Letter to Harper cites failure to honour earlier access-to-information pledges

The Canadian Taxpayers Federation, the Canadian Newspaper Association and the BC Freedom of Information and Privacy Association issued a joint “Letter to Prime Minister Harper: Honour your access to information election promises.”

The letter says,  in part:

“We are writing to you as three organizations who share the Conservative Party’s stated belief in the ideals of transparent government, an informed electorate, and enhanced government accountability through access to information.

“We are concerned that your government’s actions since it assumed power in 2006 have not matched the commitments you made as leader of the Conservative Party during the 2006 election campaign – specifically, your commitment to open up the inner workings of government to scrutiny by reforming Canada’s Access to Information Act.”

It includes the “eight specific pledges made by the Conservative Party” and suggests, “There could be no better time than the current election campaign to ask why these pledges were not fulfilled during your first term of office, and whether or not your party intends to fulfill them if re-elected.”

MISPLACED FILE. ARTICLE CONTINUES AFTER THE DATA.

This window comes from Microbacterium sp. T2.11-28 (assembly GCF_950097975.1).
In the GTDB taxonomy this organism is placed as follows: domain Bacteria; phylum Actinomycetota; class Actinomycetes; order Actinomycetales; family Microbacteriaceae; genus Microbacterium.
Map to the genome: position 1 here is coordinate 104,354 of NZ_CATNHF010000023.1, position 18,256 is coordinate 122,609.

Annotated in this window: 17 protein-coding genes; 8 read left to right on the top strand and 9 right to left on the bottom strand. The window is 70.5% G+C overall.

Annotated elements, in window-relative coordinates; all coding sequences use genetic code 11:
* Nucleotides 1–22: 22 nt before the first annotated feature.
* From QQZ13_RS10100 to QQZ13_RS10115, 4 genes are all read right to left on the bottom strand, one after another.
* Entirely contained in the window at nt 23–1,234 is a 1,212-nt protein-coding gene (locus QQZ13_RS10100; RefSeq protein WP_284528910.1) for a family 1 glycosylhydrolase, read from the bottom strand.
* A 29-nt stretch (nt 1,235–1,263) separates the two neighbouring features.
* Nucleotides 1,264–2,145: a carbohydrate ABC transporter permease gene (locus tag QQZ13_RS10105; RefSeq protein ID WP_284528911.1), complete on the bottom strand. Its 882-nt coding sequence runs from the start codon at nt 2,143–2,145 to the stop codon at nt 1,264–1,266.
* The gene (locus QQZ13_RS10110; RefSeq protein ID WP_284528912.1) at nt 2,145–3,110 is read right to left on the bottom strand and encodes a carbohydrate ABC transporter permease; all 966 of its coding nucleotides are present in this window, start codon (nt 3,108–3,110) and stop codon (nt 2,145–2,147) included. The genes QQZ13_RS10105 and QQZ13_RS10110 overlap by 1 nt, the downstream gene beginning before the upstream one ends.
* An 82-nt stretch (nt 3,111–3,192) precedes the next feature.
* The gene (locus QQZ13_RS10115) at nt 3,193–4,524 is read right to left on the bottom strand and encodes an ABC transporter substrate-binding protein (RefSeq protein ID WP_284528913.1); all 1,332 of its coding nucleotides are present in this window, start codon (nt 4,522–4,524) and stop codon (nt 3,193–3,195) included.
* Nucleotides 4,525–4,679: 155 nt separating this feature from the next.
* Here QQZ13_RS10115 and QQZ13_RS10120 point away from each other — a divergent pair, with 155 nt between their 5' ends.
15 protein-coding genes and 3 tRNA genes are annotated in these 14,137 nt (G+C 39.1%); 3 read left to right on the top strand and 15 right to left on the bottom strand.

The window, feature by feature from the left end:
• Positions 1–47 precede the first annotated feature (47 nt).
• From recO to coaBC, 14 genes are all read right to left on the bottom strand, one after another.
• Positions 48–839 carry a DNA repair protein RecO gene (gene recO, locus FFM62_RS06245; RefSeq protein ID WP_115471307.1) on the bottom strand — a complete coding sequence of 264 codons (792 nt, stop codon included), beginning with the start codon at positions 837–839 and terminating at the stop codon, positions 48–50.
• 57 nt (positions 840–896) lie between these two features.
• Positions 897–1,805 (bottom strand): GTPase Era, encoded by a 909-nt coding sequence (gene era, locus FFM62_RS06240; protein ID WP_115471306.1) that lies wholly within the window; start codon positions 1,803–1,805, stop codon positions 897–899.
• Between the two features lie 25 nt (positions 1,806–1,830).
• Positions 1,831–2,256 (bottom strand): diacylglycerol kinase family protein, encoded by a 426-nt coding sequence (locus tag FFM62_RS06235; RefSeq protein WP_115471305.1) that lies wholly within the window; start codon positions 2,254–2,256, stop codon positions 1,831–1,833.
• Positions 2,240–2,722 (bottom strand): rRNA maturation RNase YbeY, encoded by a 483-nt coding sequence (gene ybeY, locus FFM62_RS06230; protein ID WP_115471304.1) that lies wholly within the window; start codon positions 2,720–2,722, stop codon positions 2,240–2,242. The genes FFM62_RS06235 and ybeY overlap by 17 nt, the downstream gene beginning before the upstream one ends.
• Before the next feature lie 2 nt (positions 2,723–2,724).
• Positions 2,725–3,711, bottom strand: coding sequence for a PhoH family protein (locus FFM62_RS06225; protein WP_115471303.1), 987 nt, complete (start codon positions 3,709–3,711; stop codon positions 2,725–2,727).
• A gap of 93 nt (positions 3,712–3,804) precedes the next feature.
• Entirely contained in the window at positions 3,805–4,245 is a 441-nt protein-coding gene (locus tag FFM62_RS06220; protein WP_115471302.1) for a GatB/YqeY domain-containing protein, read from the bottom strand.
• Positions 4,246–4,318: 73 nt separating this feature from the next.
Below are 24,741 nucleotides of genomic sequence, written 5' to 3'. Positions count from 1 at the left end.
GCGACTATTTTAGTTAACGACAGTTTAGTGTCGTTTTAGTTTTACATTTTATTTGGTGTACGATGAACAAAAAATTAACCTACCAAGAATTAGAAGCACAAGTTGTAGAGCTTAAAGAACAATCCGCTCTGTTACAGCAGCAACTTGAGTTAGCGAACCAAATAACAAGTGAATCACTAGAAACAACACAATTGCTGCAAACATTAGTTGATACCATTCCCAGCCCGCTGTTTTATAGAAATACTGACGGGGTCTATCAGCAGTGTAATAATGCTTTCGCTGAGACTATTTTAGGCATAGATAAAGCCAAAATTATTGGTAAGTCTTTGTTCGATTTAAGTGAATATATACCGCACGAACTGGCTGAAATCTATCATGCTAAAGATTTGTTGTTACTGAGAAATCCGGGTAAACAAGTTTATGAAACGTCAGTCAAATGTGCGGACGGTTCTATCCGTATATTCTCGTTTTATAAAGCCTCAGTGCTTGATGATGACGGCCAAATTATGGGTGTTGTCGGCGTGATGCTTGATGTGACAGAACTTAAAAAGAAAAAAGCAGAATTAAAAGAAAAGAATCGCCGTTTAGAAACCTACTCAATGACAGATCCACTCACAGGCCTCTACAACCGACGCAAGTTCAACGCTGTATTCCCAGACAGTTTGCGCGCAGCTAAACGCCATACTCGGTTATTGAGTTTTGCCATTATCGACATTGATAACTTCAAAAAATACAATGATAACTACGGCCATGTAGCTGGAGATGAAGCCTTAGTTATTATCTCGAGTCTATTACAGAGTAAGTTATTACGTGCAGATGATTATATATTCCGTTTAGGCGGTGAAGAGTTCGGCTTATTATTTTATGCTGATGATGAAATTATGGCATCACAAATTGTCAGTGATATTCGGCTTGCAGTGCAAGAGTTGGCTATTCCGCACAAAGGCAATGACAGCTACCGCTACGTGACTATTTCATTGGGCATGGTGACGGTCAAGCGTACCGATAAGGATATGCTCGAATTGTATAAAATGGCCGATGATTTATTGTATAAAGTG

The pledges quoted in the letter include:

  • To implement the Information Commissioner’s recommendations for reform of the Access to Information Act.
  • To give the Information Commissioner the power to order the release of information. 
  • To expand the coverage of the act to all Crown corporations, Officers of Parliament, foundations and organizations that spend taxpayers’ money or perform public functions.
  • To subject the exclusion of Cabinet confidences to review by the Information Commissioner.
  • To oblige public officials to create the records necessary to document their actions and decisions.
  • To provide a general public interest override for all exemptions, so that the public interest is put before the secrecy of the government.
  • To ensure that all exemptions from the disclosure of government information are justified only on the basis of the harm or injury that would result from disclosure, not blanket exemption rules.
  • To ensure that the disclosure requirements of the Access to Information Act cannot be circumvented by secrecy provisions in other federal acts.